Every organization is perfectly designed to get the results it is getting. Most organizations, no matter how effective, believe that they are leaving something on the table in the way of results. One common reason is the lack of fit between organizational design and strategy.
One critical area of focus for every company is how it is structured-its ability to leverage its competencies and execute its strategy. Leaders wrestling with this issue often find questions like those below helpful in their deliberations.
Roles & Work Design
- Are key organizational roles and work designed appropriately? Are they as broad as possible, creating an opportunity for growth and challenge, while still focused enough to create clarity on expectations and decision-making?
- Do all members of the team (organization) understand their roles and how they interact in key work processes? Does each person understand how his or her job contributes to the creation of value for customers, and the delivery of targeted organizational results?
- Do leaders have a clear understanding about which jobs, roles are most pivotal in delivering targeted results?
- Are systems, processes In place to effectively manage individual and institutional accountability?
- Do all organizational activities add real value?
- Is the current organization structure the best approach for meeting the needs of the business?
- Are reporting relationships clear and effective across teams, departments, functions and business units?
- Is the organization structure effective in managing issues, challenges where cross-functional coordination or teams are required?
- Are “spans of control” appropriate, effective?
- Does the organization structure facilitate leadership development and career growth?
- Is the organization making effective decisions on what it should do in-house, and what it should outsource?
- Do we have a compelling employee proposition? Is our recruiting strateging and selection process ensuring we have the skills and staffing capacity required to execute the organization’s strategies and achieve its goals?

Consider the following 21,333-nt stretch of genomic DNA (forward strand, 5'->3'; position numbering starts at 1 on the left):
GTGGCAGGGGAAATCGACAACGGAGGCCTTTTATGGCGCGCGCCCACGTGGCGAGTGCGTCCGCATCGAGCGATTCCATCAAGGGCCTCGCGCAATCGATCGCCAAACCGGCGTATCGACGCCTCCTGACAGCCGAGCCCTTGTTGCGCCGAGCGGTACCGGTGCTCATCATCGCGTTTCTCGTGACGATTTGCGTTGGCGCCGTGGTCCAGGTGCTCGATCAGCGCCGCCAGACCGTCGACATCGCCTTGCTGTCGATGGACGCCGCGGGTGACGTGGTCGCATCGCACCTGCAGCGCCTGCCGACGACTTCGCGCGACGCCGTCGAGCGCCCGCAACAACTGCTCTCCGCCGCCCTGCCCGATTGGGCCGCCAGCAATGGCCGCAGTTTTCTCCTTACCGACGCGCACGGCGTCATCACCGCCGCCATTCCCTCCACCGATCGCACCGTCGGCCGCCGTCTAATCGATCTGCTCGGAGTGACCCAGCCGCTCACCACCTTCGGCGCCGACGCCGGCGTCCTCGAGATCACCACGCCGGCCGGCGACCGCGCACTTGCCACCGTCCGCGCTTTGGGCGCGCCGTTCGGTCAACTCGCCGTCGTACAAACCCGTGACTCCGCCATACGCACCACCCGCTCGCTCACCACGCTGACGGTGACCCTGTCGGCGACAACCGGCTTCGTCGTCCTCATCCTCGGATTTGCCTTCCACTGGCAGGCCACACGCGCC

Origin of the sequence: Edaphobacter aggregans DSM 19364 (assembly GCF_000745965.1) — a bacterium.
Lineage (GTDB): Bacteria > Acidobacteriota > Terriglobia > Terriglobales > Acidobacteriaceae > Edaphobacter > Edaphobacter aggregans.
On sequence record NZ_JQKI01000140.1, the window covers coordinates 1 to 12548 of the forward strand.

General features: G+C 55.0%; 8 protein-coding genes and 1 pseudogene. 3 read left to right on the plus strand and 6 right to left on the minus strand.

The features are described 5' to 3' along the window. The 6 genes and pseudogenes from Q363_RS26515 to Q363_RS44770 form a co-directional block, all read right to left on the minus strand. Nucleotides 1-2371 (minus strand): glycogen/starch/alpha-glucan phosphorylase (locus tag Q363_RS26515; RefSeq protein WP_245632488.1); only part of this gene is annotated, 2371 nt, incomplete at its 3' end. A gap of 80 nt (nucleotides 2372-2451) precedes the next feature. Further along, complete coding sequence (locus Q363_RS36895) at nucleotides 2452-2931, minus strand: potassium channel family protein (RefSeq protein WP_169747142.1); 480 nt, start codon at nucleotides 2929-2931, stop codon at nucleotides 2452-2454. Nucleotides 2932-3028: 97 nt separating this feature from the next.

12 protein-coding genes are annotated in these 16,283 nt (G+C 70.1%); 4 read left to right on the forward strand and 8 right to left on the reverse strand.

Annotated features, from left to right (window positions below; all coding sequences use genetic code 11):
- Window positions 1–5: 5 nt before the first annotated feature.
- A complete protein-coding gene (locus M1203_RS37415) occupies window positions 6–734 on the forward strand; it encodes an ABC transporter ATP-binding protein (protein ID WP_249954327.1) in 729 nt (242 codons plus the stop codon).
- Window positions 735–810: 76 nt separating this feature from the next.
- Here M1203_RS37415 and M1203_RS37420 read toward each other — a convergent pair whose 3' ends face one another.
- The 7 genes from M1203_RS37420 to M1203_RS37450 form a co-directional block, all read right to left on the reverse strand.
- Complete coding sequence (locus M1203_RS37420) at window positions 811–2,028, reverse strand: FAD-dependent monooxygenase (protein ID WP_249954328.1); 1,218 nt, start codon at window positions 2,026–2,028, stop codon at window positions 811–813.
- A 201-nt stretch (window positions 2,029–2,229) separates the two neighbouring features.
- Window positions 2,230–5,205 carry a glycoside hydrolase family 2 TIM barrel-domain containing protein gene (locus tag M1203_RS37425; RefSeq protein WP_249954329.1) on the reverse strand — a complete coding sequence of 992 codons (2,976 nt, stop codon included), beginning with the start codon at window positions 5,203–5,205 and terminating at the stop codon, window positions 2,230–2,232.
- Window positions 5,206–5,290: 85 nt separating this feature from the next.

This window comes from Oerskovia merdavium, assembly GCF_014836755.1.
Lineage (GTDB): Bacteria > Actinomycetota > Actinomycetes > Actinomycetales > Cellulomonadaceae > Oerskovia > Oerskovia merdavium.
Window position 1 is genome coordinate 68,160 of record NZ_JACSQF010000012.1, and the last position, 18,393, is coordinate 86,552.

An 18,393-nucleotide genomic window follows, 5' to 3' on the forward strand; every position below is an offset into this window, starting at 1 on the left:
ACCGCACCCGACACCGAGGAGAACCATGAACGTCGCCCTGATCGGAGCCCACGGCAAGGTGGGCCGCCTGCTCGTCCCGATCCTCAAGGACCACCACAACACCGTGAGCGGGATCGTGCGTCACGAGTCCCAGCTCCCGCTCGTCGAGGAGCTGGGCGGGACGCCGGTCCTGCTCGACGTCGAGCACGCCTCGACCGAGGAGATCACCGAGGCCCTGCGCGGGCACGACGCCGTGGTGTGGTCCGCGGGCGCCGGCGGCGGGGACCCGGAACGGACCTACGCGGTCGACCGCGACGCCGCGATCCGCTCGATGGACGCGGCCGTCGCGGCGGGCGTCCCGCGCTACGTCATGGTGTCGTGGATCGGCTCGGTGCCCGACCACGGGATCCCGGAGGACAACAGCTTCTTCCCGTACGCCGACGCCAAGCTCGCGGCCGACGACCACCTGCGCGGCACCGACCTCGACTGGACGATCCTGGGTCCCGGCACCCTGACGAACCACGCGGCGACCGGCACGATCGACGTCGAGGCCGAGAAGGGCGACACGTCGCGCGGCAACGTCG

- Are training and development programs effectively equipping people with the necessary skills to match work requirements? How do we know this?
- Does our leadership development process deliver the required leadership qualities and capacity necessary to succeed in the organization?
- Do information systems materially contribute to accomplishing the organization’s strategic goals and the creation of value for customers?
- Does everyone in the organization have access to the information they need, when they need it, to effectively perform their roles?
- Are information systems flexible enough to adapt to changes in market conditions, unique user requirements, business growth, etc.?
- Are systems in place that assure that the development of new information applications meet real user needs, and are appropriately prioritized?
- Are decisions made at the most appropriate levels within the organization? Does current structure have a positive or negative impact on decision quality and speed?
- Do staff members understand their role in the decision making process?
- Does the staff understand how key decisions are made? Is it clear to individuals when they have authority to make a decision versus when they’re providing input and recommendations for a decision made somewhere else?
- Are decisions based on a rigorous and honest assessment of the necessary facts?
- Does the decision making process effectively balance the need for facts and the need to take definite and timely action?
- Do the reward systems support the behavior the organization is trying to produce?
- Are compensation levels appropriate for the work and roles in the organization design, given market and competitive conditions?
- Are incentive systems in place that communicate organizational priorities and create staff enthusiasm, commitment?
- Does the organization effectively recognize and compensate beyond individual and functional assignments, e.g. for cross-functional initiatives or team assignments?
- Are the business challenges and necessary changes to the current business model clear to all employees?
- Is the organization effective in creating the necessary passion, energy, sense of urgency for pursuing required change programs?
- Is the organization effective at following through on improvement/change programs?
- Does the organization learn effectively from its mistakes, and apply these “lessons learned” effectively to new situations?
Core competencies/building institutional skills
- Does the organization have a clear understanding of its institutional competencies, or skills, that separate it from its competition, and that build real value for its customers?
- Are programs, initiatives in place to continuously improve these core competencies?
- Are growth plans, the development of new products and markets, rooted in a solid understanding of these institutional skills, competencies?
- Can the organization identify the critical processes it must manage well in order to serve its customers, create sustainable value?
- Does the organizational periodically review these core processes for effectiveness and improvement opportunities?
- Does the organization use technology to effectively redesign its critical processes, from scratch if necessary?
- Does the organization know where it’s critical process “bottlenecks” and capacity constraints are? Is there a plan in place to address them?